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Mar 1, 2014

Hundreds of Foods in the U.S contain ADA plastics Chemical


Nearly 500 foods on grocery store shelves in the United States, including foods labeled as “healthy,” contain a potentially harmful industrial plastic chemical.  A report by the Environmental Working Group concluded that Azodicarbonamide, also known as ADA was found in various found bread products including tortillas, bagels, hamburger buns and pastries and other food products.
Although fully approved for use in food by the United States Food and Drug Administration and the Candadian Food Inspection Agency, ADA is banned as an additive in Australia and some European countries.
Azodicarbonamide is used by bakers as a flour bleaching agent and as an oxidizing agent in dough to improve its performance. In addition to being food additive, it also used in plastics to improve elasticity and can be found in yoga mats and shoes.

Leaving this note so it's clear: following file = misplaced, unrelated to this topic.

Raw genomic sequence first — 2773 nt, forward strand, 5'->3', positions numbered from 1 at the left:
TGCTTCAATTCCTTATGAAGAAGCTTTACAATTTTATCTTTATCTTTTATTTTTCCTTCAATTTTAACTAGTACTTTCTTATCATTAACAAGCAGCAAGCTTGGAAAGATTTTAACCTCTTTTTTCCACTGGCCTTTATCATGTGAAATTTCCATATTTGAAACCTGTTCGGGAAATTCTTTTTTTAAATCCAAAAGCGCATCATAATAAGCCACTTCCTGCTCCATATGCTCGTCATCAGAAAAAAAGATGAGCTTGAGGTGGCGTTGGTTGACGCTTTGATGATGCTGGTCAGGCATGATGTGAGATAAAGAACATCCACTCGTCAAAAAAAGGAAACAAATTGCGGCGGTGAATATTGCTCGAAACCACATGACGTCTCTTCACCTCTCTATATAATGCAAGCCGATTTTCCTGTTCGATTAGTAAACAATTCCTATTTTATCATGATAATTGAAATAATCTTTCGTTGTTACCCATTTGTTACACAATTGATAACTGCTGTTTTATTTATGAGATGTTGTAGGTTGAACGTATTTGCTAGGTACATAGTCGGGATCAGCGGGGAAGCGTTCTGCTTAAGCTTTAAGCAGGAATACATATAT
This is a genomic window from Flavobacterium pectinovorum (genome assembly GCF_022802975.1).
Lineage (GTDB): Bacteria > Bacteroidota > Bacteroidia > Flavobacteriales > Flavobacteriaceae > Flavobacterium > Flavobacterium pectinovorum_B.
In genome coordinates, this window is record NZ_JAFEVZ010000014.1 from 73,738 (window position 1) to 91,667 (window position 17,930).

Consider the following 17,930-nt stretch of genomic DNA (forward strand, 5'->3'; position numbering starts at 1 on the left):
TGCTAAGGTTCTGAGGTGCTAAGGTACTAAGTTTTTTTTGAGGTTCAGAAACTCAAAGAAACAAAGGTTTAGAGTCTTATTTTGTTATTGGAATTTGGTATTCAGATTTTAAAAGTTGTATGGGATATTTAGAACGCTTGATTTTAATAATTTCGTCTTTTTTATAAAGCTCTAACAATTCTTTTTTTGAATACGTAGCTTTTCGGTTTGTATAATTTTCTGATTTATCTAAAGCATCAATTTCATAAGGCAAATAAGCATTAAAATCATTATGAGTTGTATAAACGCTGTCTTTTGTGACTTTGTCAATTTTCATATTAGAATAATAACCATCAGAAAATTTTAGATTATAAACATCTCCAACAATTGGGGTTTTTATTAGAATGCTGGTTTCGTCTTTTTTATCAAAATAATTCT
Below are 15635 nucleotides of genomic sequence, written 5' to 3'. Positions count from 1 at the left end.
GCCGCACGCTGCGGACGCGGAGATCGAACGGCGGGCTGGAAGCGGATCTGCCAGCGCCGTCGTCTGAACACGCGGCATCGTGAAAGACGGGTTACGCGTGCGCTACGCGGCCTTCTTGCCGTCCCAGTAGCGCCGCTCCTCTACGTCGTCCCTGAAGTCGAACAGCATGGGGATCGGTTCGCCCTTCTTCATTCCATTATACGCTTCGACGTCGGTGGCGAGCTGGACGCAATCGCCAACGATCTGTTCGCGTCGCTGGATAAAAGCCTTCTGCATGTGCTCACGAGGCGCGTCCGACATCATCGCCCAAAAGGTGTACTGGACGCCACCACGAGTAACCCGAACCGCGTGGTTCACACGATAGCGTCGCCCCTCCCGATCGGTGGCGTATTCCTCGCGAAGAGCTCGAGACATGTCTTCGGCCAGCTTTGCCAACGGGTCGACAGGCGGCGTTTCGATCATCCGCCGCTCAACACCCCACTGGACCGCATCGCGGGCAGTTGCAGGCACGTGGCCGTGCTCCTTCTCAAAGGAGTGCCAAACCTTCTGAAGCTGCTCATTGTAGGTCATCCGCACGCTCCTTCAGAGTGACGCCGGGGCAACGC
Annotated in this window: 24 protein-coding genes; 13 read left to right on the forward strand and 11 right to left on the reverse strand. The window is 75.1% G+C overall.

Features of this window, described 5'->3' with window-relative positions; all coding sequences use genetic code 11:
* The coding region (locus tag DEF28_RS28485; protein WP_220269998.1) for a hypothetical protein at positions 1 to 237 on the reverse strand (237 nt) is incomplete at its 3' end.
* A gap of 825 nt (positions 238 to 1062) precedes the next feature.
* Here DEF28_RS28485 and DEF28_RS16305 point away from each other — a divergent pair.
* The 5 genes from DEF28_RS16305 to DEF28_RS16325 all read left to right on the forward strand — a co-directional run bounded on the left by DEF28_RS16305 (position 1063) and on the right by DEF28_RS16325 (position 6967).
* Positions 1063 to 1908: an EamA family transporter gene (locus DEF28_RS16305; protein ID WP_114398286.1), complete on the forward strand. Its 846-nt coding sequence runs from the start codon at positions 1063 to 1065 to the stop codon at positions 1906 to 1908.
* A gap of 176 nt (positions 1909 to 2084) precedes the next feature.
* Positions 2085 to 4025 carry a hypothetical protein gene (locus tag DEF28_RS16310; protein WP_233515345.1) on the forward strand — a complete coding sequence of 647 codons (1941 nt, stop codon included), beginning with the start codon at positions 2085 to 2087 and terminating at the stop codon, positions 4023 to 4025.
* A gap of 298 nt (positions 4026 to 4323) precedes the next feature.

According to the World Health Organization, epidemiological studies in humans and other reports have produced "abundant evidence that azodicarbonamide can induce asthma, other respiratory symptoms, and skin sensitization" to people working with the chemical.
Currently, the FDA states that azodicarbonamide can be used safely if the amount in flour does not exceed 2.05 grams per 100 pounds of flour or 45 parts per million.  However, the Environmental Working Group states that manufacturers should immediately end the use of ADA in food altogether.   This past month U.S. Senator Charles Schumer this called on the FDA to ban ADA from foods.